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 ‘Telling stories through my photos’

This article I write is inspired by social media and the many posts I have seen captioning the exact same heading , sharing stories of horses who have died all because someone has fed a horse  without knowing any history or potentially what they are feeding them.  Owners have been distraught as they visited their  beloved pet / family friend , which followed with shock and heartache.

For this I want to raise some awareness in a different way sharing my photos and explanations of why people should not feed horses.  People may go for a walk with their dogs or even for leisure taking last nights dinner along containing cuttings of carrots and other vegetables ,  visiting  horses and ponies upon  their walk hoping to feed them and get to stroke them but not realising  the events that can unfold from this which can actually be quite costly in various ways . 

The photo above is taken from a field where I keep my horses and this particular part of the field has been sectioned off for a couple of Cobs. I’m quite lucky in the fact no one can pass by the fields but for other horse lovers/owners they are not as lucky.  What most ‘non-horsey’ people may see or perceive is that there is no grass in this field and that the horses in the field may be hungry or starving or not kept well. In this particular field you can see hay alongside but for some fields they may not even have that, and yes in the above field its right to say that there is little to no grass, but behind this lies further explanations as to why horses can be kept in fields like these. 

Meet Caz, she is a 13.2 black cob  who survives on next to nothing and in the summer months it is more difficult to manage her weight which is why at a certain times of the year a section of the field is cornered off to manage her weight. Its in her best interest that we manage it this way, but to people not knowing her history , it may be seen as cruel or wrong.   

What happens if she is left  with no intervention and no section cornered off?

As the grass starts to come through, it can be sweet and contain a lot of sugars and with a high intake of soluble carbohydrates (sugars & starch) it can lead to laminitis.  When an excessive amount is ingested  there is an over load caused in the digestive system with the undigested sugar and starch. Bacteria breaks down the undigested material causing acidity in the gut, which kills the bacteria that digests fibre. As the bacteria dies it releases toxins into the gut, which are then passed into the bloodstream through the gut wall. These toxins provoke a response within the horse that disrupts blood flow, which, in the feet, can cause laminitis therefore causing them to be lame. In some cases colic can also occur which again can be severe and even fatal . Colic can also be a result of over consumption of high-carbohydrates and lush grass.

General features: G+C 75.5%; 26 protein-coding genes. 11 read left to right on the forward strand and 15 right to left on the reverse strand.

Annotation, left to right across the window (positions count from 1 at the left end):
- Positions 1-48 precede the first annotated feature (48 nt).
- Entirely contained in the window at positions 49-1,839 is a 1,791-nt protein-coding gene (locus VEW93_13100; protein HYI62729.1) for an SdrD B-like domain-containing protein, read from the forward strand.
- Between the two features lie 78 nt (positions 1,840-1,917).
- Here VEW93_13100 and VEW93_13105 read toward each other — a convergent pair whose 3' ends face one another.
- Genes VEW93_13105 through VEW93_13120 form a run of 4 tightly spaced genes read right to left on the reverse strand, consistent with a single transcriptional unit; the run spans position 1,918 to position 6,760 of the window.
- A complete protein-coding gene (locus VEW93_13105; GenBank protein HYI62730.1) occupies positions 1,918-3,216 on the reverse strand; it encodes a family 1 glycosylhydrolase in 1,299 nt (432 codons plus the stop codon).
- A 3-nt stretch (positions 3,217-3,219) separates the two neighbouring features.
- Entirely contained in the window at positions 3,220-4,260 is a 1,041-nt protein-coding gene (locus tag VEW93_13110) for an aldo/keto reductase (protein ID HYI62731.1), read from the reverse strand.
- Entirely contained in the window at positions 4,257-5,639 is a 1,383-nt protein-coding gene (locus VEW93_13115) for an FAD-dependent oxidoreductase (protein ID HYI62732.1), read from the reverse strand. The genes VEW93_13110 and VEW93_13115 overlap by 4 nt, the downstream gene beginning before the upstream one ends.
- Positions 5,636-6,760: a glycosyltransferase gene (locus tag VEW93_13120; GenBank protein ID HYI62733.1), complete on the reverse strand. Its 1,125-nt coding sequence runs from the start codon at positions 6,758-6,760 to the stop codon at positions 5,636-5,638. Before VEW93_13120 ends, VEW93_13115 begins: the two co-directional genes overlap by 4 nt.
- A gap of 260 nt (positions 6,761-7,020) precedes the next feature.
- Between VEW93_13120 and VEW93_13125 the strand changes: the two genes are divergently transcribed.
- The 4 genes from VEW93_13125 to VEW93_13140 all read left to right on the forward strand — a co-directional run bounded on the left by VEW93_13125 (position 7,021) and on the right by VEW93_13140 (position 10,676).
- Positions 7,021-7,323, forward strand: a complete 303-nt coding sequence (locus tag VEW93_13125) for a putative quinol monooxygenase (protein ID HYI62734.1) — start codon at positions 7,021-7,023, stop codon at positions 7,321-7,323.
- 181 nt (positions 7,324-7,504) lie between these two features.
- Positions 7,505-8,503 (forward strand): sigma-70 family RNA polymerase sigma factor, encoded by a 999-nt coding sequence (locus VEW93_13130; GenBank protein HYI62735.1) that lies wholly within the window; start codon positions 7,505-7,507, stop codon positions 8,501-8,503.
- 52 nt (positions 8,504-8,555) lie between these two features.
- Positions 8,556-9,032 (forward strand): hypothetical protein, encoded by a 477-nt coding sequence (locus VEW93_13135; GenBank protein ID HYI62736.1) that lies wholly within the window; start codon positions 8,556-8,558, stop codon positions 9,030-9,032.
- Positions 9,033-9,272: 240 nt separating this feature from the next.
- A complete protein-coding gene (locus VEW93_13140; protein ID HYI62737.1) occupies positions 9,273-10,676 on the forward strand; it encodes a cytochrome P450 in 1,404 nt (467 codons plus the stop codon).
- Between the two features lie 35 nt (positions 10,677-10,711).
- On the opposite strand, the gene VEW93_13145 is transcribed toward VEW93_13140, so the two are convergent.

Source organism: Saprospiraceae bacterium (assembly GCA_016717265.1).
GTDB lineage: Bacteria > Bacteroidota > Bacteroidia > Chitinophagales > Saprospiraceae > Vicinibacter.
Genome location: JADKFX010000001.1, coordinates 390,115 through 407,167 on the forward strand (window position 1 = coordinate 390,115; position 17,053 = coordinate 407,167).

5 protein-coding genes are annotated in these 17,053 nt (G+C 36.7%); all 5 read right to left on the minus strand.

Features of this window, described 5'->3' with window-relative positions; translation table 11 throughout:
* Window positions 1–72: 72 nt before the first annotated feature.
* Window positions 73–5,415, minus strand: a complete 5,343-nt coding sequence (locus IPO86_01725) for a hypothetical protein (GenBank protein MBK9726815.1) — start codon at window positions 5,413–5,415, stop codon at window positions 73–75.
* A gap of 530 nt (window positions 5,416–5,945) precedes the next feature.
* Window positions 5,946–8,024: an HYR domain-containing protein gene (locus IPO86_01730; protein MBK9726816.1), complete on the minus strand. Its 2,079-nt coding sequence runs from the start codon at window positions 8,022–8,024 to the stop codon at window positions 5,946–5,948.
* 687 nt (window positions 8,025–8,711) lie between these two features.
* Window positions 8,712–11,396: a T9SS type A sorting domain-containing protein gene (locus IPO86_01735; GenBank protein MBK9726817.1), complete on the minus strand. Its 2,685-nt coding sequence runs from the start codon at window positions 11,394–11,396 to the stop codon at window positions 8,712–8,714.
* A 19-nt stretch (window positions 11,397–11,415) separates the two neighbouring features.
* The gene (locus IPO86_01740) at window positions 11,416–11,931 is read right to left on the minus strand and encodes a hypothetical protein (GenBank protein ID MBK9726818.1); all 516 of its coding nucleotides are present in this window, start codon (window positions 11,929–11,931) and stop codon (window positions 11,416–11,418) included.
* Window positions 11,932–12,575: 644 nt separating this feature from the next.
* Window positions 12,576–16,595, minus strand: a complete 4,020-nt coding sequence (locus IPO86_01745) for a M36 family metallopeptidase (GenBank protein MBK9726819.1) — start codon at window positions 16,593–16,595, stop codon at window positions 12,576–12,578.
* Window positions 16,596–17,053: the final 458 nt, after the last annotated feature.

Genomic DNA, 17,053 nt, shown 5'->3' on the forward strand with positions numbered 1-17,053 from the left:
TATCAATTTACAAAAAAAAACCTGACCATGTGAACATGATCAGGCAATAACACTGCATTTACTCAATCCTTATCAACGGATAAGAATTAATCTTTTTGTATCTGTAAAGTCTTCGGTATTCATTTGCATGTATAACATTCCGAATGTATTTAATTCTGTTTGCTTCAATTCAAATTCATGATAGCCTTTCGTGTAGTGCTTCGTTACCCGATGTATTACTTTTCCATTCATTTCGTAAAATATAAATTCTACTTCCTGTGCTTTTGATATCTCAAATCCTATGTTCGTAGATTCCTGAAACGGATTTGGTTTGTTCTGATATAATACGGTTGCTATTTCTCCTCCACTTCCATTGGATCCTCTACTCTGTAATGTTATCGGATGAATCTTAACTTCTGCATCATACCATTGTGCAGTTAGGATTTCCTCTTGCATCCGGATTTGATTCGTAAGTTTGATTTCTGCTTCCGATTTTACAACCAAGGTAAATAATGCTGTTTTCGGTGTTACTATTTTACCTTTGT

Meet Beauty , she is a 14.2 black cob  and shares the field with caz. For the first time in her life she had laminitis this year due to these sugars mentioned before . Was the grass sweeter this year or was there a change in food causing higher intake?

It was in fact the grass and that she got too much sugar. Beauty had severe laminitis which saw her  laying down and not being able to walk properly. It was touch and go whether  we could reverse the effects and bring her around. Weeks and weeks of stabling with foods with no sugars , feeding her bran and soaking her hay to remove most of the sugars in her food  saw her slowly come around to now where she is back in work and enjoying getting out and about .  Such foods can also be a factor which we also found in one of our miniature Shetlands this year  where the mix (food) was rich in molasses causing a high sugar intake. 

Because of Beauty getting laminitis  we have now had to put her in a sectioned off part of the field where we can manage the grass to ensure this don’t happen again. 

However the public unbeknown to any history of the horse may not realise that they can do harm rather than good when they are out on their walk feeding horses apples and carrots and various other foods which can even be poisonous  without knowing.  It also includes grass cuttings. 

Vet bills are not cheap!

If owners have been lucky enough to catch their horses in a state where laminitis or colic is treatable, it can still cost especially if an equine vet is involved.  I use the term ‘lucky’ as the alternative can often be death which I have seen many posts advise this where horses have died due to people feeding them .  But even if they are in time , the bills that come next to try and treat and save the horse are not so lucky  and costly. Call out fees and examinations before any drugs administered,  so if this does reach any ‘non-horsey’ folk please , please , please think about if your are ever tempted to feed a horse , please DO NOT  as you never know why they are on restricted grazing and even if they are not restricted to grazing , feeding them more sugars than what they are getting naturally from the grass can lead to laminitis and colic. Please be aware and  keep this in mind as its something that is seen all over social media and the heartache  pours out from owners where they have lost their horse due to this and if it was your dog, cat or anything that you love and was caused at the hands of someone else  not intentionally , you may also feel  hurt and upset. 

Caz and Beauty in their field together

If you liked the article , stay tuned and look out for more content as  I will also be writing different articles through the photos I have taken. 

I have listed the equipment used for the photos just in case you would like to know ;